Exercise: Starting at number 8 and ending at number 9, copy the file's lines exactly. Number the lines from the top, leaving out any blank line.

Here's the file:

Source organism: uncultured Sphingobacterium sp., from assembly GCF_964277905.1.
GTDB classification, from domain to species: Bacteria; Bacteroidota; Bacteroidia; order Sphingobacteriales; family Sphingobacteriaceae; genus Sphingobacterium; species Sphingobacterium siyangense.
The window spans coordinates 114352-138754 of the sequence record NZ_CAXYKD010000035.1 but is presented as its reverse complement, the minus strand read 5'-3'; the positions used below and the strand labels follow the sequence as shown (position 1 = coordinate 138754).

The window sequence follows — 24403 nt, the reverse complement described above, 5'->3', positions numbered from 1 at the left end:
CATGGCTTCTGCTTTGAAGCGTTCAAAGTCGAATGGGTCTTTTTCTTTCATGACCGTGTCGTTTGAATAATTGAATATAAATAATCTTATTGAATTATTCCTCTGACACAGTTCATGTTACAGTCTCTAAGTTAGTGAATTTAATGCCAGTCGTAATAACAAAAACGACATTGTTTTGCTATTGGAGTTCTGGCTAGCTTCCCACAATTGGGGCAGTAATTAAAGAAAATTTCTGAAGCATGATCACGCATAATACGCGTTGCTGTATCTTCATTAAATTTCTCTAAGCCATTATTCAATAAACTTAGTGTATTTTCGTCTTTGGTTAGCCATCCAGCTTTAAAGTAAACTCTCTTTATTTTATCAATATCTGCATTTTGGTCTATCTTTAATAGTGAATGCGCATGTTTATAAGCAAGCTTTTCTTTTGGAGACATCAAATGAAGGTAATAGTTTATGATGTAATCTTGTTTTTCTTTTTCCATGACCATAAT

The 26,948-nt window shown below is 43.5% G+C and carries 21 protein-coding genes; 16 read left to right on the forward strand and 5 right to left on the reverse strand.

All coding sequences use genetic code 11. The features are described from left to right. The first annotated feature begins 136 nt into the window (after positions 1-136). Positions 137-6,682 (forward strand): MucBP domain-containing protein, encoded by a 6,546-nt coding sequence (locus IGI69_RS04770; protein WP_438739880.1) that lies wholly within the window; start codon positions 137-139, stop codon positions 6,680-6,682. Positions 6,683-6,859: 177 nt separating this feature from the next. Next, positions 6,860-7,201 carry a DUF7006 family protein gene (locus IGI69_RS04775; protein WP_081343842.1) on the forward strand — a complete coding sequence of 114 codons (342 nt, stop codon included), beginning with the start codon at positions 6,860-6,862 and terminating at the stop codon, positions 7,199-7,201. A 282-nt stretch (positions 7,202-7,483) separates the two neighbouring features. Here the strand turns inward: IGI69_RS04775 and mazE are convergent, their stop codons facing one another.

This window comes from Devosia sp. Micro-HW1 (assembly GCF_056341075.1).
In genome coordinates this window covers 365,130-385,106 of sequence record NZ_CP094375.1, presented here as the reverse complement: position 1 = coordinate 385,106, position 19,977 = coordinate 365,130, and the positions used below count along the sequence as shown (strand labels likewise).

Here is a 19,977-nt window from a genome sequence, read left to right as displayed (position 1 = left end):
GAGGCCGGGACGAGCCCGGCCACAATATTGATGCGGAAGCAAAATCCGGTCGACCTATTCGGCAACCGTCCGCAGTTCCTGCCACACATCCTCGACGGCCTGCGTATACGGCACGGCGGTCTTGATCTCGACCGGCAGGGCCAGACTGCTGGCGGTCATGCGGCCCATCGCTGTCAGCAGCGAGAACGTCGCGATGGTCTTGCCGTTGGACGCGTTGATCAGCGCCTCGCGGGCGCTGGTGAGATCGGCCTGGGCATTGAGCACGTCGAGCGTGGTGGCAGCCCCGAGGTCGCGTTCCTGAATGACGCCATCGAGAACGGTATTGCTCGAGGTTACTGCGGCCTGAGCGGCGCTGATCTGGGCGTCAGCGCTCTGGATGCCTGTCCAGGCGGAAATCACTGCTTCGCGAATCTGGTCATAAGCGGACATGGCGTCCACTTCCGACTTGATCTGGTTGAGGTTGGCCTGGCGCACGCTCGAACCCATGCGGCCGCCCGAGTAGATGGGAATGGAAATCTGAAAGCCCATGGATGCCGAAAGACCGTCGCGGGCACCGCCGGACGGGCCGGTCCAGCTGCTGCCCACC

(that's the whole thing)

This window comes from Devosia sp. Micro-HW1 (assembly GCF_056341075.1).
In genome coordinates this window covers 365,130-385,106 of sequence record NZ_CP094375.1, presented here as the reverse complement: position 1 = coordinate 385,106, position 19,977 = coordinate 365,130, and the positions used below count along the sequence as shown (strand labels likewise).